The Ultimate Hog Gun

posted on March 14, 2013


Roving sounders of swine are a growing problem for landowners across the country, but have proven to be one heck of a hunting opportunity for sportsmen. Along with year-round seasons, day or night hunting and no bag limits in many parts of the country, hog hunting also provides some of the tastiest meat to go onto a grill or into an oven. As popularity in the sport expands, so does the number of specialized products designed for hog hunting. In looking at everything available, what would the ultimate hog hunting rifle look like? We came up with some ideas with input from Jonathan Owen, who runs, a site dedicated to hog hunting (and that stands for Specialized Hog Weapons and Tactics).

The Firearm
While there will always remain diehard fans of traditionally styled arms, most agree that the best platform for building a solid hog-hunting rig is on an AR-style rifle. With its semi-auto functioning, higher capacity magazines and ability to receive a variety of attachments, such as scopes, lasers and lights—almost all of which are beneficial in the hog hunting realm—the AR is without peer. Some of the models include the Rock River Arms RRA LAR-15 in the PRK-Ehide camo finish (looks like the hide of an actual hog), Daniel Defense’s M4 V5 in 300 AAC Blackout and the rifles from Ambush Arms, Daniel’s sister company, that builds ARs expressly for hunting. One rifle offered by Ambush is particularly suited for hog hunting, providing more power than the 5.56 round in its Ambush 300 Blackout in Mossy Oak Break-Up Infinity. Another great—and relatively affordable—AR option is Mossberg’s MMR Hunter.

When going with a 5.56 mm chambered rifle, Owen recommends getting one with a 1x7 twist in order to handle heavier bullets, though he likes the 6.8 SPC II or the 300 Blackout as well.

The Sight
Since long-distance shooting isn’t typically the norm for most hog hunts, a 1x4 power variable optic such as Bushnell’s Elite 1.25-4x24 mm with an illuminated reticle or a fixed 1X red dot such as Aimpoint’s Micro T-1 works well. Regardless of whether you go variable or fixed, keep the powers low and choose something with an illuminated option, as much of your shooting may well take place in low-light or even no-light environments. You can also utilize a night vision scope, but they can be expensive. For true quality NV scopes, such as the models from Night Optics USA, you can expect to pay between $1,800 and $3,000 for a Gen 2 NV scope. For thermal imaging, expect to pay upwards of $10K. As fun and amazing as the technology is, few hunters will be willing to put that kind of expense into something they’re going to use to hunt a few hogs.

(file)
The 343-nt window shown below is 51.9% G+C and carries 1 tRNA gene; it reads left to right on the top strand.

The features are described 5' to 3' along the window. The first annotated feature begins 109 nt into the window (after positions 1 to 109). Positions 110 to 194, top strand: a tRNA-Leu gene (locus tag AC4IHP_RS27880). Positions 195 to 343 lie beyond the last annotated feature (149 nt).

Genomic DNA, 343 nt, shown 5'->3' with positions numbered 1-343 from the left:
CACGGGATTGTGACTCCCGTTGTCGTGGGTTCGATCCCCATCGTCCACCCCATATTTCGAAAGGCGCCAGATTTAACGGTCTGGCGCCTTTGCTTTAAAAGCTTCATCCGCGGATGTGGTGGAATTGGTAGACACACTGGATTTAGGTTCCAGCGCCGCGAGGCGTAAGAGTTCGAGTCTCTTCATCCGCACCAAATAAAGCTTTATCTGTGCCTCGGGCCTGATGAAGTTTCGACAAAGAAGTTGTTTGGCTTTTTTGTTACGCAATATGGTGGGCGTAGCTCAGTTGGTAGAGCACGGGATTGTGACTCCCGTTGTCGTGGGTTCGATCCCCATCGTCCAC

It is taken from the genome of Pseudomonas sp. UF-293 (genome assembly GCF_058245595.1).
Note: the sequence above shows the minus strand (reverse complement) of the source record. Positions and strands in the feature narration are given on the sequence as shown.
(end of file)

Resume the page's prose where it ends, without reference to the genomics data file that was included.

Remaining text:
More realistically would be the inclusion of a laser sighting device such as LaserLyte’s RML K-15 Krytonyte Black green laser sight, which mounts to the top, side or even bottom rail of the AR and can be used to pinpoint targets outward of several hundred yards.

The Light
A gun-mounted illumination light such as the SureFire Scout Light is great for night hunting, particularly over bait where a hunter can wait for hogs to arrive and when ready, flood the area with a solid white beam of light and take aim with a standard optic. For tracking wounded game in the dark too, the gun allows the hunter to illuminate the ground ahead for a quick follow-up shot if necessary.

The Suppressor
For all of the belief that wild hogs are small-brained, easy-to-hunt animals, they are sensitive to hunting pressure. Shoot a group of them off a feeder or bait pile one night and you probably won’t see them back there again for a few nights, if not a week or more. For this reason it is critical to minimize the impact of your presence, which mostly includes limiting the sound of frightening gunfire wherever pigs roam. A suppressor that not only mitigates muzzle flash, but more importantly, the loud “bang” of a rifle, can be a huge factor. I know of guys using suppressed rifles and taking hog after hog outward of 200 yards because the others had no clue what was happening. For those removing hogs from an area as part of a land management objective, the benefits of a suppressor can be invaluable. The Yankee Hill Manufacturing Titanium Thread-On Phantom 5.56 is light, at just 12 ounces, and reduces sound by 35 dB. Suppressors, with the proper paperwork, are legal for various uses in 39 states. Before hunting with or attempting to buy one, be sure you check the laws where you live and where you will be hunting, and then follow the proper procedures for registering to own one.

Additional Accessories
Sometimes hog hunting allows for a lot of shooting, and going into the hunt prepared and loaded with 20- or 30-round magazines will help you be ready when the action turns up. Owen likes Lancer Systems L5 mags or Magpul Pmags. Rounding out the rifle, Owen would also install Wilson Combat or Geissele triggers and a Battle Arms Development Ambidextrous Safety Selector in a 45-degree configuration for easier thumbing when it’s time to fire.

Whether you choose every tiny accessory or not doesn’t really matter; all improve the gun’s and your performance, but that’s the benefit of owning a versatile AR-style rifle. You can configure it the way you want within your budget. But make sure you account for the primary considerations of sights and lights, and you will have built your own ultimate hog-hunting rifle.


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